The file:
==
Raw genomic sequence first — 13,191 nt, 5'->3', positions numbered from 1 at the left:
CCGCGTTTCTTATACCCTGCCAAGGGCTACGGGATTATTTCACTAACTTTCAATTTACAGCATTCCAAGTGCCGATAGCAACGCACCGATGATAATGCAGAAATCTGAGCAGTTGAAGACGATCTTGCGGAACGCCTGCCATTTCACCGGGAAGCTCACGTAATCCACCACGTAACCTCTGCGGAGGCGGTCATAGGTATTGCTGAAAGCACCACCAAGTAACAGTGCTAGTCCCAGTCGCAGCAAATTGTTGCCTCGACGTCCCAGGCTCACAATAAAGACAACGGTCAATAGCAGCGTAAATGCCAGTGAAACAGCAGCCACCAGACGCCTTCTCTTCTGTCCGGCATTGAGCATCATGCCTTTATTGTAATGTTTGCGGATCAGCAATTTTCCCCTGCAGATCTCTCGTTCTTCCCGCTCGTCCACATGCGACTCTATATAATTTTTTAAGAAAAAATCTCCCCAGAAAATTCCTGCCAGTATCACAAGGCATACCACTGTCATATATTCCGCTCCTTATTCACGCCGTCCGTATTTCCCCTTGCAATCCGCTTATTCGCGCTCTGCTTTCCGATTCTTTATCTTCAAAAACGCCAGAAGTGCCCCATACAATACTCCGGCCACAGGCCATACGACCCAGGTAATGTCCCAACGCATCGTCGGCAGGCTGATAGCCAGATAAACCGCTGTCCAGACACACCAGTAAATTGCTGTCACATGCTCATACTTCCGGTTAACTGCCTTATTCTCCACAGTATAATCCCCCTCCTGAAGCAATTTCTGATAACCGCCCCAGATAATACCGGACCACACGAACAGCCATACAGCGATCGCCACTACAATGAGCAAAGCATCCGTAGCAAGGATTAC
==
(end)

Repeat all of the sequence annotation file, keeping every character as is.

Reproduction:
Raw genomic sequence first — 13,191 nt, 5'->3', positions numbered from 1 at the left:
CCGCGTTTCTTATACCCTGCCAAGGGCTACGGGATTATTTCACTAACTTTCAATTTACAGCATTCCAAGTGCCGATAGCAACGCACCGATGATAATGCAGAAATCTGAGCAGTTGAAGACGATCTTGCGGAACGCCTGCCATTTCACCGGGAAGCTCACGTAATCCACCACGTAACCTCTGCGGAGGCGGTCATAGGTATTGCTGAAAGCACCACCAAGTAACAGTGCTAGTCCCAGTCGCAGCAAATTGTTGCCTCGACGTCCCAGGCTCACAATAAAGACAACGGTCAATAGCAGCGTAAATGCCAGTGAAACAGCAGCCACCAGACGCCTTCTCTTCTGTCCGGCATTGAGCATCATGCCTTTATTGTAATGTTTGCGGATCAGCAATTTTCCCCTGCAGATCTCTCGTTCTTCCCGCTCGTCCACATGCGACTCTATATAATTTTTTAAGAAAAAATCTCCCCAGAAAATTCCTGCCAGTATCACAAGGCATACCACTGTCATATATTCCGCTCCTTATTCACGCCGTCCGTATTTCCCCTTGCAATCCGCTTATTCGCGCTCTGCTTTCCGATTCTTTATCTTCAAAAACGCCAGAAGTGCCCCATACAATACTCCGGCCACAGGCCATACGACCCAGGTAATGTCCCAACGCATCGTCGGCAGGCTGATAGCCAGATAAACCGCTGTCCAGACACACCAGTAAATTGCTGTCACATGCTCATACTTCCGGTTAACTGCCTTATTCTCCACAGTATAATCCCCCTCCTGAAGCAATTTCTGATAACCGCCCCAGATAATACCGGACCACACGAACAGCCATACAGCGATCGCCACTACAATGAGCAAAGCATCCGTAGCAAGGATTAC